We had first rented an apartment in town. Neighbor ladies suggested that we hire a maid and, since my first wife was pregnant, we did so. Following their advice, we paid the woman 3 dollars a day. This was dirt cheap even in 1964, so we announced our intention to give her a raise ... to 5 dollars a day. When the neighbors heard this they all cried, "Oh don't do that, then they'll all want 5 dollars!" Having heard this, we moved out and bought a trailer. The military ordered us to not get involved, but when the marchers paused across the road from our trailer, I grabbed a camera & headed out.
Here are just a few of the @1,500 photos Desiree and I took of an absolutely marvelous and enlightening experience.
The above gentleman is 78 (5 years older than me), marched all the way to Montgomery to protest voting restrictions, and he's still demonstrating - for good reason. Not since President Johnson signed into law the Voting Rights Act, has minority voter access been so threatened ( http://ballotpedia.org/Voter_identification_laws_by_state ) as it is today.
Following are excerpts from Sheyann's recollection of the police brutality on that fateful day, as told to Frank Sikora in his book “Selma, Lord, Selma” :
I’ll tell you, I forgot about praying, and I just turned and ran. And just as I was turning the tear gas got me; it burned my nose first and then got my eyes. I was blinded by the tears.
So I began running and not seeing where I was going. I remember being scared that I might fall over the railing and into the water."
"I don’t know if I was screaming or not, but everyone else was. People were running and falling and ducking and you could hear the horses’ hooves on the pavement and you’d hear people scream and hear the whips swishing and you’d hear them striking the people. They’d cry out; some of them moaned. Women as well as men were getting hit.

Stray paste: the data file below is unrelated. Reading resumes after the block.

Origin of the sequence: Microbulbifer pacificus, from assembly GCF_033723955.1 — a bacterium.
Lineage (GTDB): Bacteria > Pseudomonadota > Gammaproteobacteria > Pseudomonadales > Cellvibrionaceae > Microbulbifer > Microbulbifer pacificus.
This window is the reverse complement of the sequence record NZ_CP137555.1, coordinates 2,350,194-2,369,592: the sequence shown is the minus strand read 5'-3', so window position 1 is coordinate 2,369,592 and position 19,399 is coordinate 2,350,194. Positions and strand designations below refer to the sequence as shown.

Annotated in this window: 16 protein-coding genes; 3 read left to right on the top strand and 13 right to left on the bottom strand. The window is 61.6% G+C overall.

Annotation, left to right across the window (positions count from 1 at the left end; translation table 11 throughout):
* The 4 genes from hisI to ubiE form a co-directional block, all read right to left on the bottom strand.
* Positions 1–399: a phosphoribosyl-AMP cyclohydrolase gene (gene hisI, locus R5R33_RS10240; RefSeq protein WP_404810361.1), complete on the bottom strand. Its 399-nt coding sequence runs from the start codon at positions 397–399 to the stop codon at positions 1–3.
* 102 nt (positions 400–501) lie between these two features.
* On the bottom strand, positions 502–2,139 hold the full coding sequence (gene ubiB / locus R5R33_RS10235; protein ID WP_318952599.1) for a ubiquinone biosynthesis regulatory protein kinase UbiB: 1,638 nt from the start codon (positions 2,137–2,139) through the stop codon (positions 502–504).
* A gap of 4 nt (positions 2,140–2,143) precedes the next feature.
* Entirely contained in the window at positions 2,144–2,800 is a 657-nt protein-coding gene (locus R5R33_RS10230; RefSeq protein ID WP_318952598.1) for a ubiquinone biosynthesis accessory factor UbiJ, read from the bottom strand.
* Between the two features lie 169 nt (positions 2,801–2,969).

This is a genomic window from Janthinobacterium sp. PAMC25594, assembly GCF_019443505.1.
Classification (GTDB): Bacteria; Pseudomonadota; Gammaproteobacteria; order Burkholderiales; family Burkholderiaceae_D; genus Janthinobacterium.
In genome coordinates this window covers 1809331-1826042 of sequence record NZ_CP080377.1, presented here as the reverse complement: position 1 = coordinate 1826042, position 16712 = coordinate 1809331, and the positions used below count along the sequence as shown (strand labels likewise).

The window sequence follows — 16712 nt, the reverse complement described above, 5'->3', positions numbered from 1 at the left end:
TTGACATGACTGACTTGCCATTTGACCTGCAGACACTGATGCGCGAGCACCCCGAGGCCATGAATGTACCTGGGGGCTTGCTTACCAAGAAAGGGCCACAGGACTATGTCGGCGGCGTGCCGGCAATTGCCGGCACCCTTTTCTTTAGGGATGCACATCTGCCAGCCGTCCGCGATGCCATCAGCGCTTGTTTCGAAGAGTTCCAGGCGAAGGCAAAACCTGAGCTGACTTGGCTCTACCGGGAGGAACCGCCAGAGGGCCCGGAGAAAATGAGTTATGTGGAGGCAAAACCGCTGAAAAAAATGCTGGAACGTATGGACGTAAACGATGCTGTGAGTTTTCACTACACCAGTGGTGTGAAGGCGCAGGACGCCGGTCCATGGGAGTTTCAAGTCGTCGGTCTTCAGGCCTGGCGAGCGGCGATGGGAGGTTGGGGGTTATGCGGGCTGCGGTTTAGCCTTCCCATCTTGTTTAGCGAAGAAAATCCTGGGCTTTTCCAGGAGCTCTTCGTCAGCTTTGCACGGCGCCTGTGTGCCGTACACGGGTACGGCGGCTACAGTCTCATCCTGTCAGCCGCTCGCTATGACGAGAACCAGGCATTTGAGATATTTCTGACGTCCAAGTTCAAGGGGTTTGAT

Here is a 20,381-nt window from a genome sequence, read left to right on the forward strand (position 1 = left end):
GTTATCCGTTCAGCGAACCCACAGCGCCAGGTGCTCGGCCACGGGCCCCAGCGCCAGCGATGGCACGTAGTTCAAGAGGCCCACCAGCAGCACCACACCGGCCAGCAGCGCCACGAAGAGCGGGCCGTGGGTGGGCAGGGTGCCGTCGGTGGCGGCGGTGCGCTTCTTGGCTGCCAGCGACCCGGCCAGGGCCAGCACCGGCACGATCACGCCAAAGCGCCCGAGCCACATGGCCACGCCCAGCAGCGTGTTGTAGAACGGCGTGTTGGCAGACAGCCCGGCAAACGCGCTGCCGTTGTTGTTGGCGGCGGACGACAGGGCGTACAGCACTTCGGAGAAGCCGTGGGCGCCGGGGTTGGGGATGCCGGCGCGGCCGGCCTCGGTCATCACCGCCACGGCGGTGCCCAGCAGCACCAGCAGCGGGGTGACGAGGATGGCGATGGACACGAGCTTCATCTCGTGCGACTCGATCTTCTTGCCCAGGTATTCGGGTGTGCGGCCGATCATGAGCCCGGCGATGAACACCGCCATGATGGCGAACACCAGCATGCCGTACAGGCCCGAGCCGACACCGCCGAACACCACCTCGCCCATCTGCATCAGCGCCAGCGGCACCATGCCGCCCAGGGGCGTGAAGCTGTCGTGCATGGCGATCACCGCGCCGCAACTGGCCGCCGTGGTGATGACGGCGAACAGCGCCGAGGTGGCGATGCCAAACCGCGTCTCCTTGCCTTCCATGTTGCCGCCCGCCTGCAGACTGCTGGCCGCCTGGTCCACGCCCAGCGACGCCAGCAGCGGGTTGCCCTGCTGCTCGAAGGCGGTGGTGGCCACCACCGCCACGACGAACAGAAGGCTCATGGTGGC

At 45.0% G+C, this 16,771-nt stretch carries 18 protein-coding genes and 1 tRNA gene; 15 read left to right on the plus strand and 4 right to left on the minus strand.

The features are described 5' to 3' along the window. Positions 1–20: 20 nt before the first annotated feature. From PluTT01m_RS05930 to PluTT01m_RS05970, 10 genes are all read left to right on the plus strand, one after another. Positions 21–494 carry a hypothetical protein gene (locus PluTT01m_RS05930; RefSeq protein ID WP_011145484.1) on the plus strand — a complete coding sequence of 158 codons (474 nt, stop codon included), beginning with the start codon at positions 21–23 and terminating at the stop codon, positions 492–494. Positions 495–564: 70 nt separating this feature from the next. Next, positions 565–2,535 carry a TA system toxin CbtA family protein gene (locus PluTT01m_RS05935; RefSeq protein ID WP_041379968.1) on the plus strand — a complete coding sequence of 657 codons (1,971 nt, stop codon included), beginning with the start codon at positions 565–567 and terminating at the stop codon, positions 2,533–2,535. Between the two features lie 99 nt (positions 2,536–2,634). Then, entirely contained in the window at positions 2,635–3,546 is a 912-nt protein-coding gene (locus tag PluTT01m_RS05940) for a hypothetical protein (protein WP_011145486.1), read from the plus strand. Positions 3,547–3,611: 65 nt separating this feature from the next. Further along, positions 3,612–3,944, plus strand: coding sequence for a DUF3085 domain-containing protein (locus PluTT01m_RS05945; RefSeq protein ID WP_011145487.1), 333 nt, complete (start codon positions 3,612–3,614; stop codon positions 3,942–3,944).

I never got hit, but one of the horses went right by me and I heard the swish sound as the whip went over my head and cracked some man across the back. It seemed to take forever to get across that bridge."
There's a Lakota prayer for oneness and harmony - Mitakuye Oyasin (All My Relations) - that just about says it all.
"And a little child shall lead them…"
This young lady led a coalition of marchers out of Selma for yet another march to Montgomery. As I knelt down to take this picture the absolute magnificence of the event caught up with me and I broke down, sobbing.
My daughter, Corri, had a good answer when she brushed aside my comment that unlike many others, I had not risked my (white) skin to take those pictures. She reminded me that I had at least "shown up." To show up, she said, means to speak out, step forward, or extend a helping hand when we witness an injustice.
Somerset Maugham wrote that "Our smallest actions may affect profoundly the whole lives of people who have nothing to do with us."
Imagine, now, a world in which everyone simply remembered to "show up!"
Love & peace,
Alan J. & Desiree M.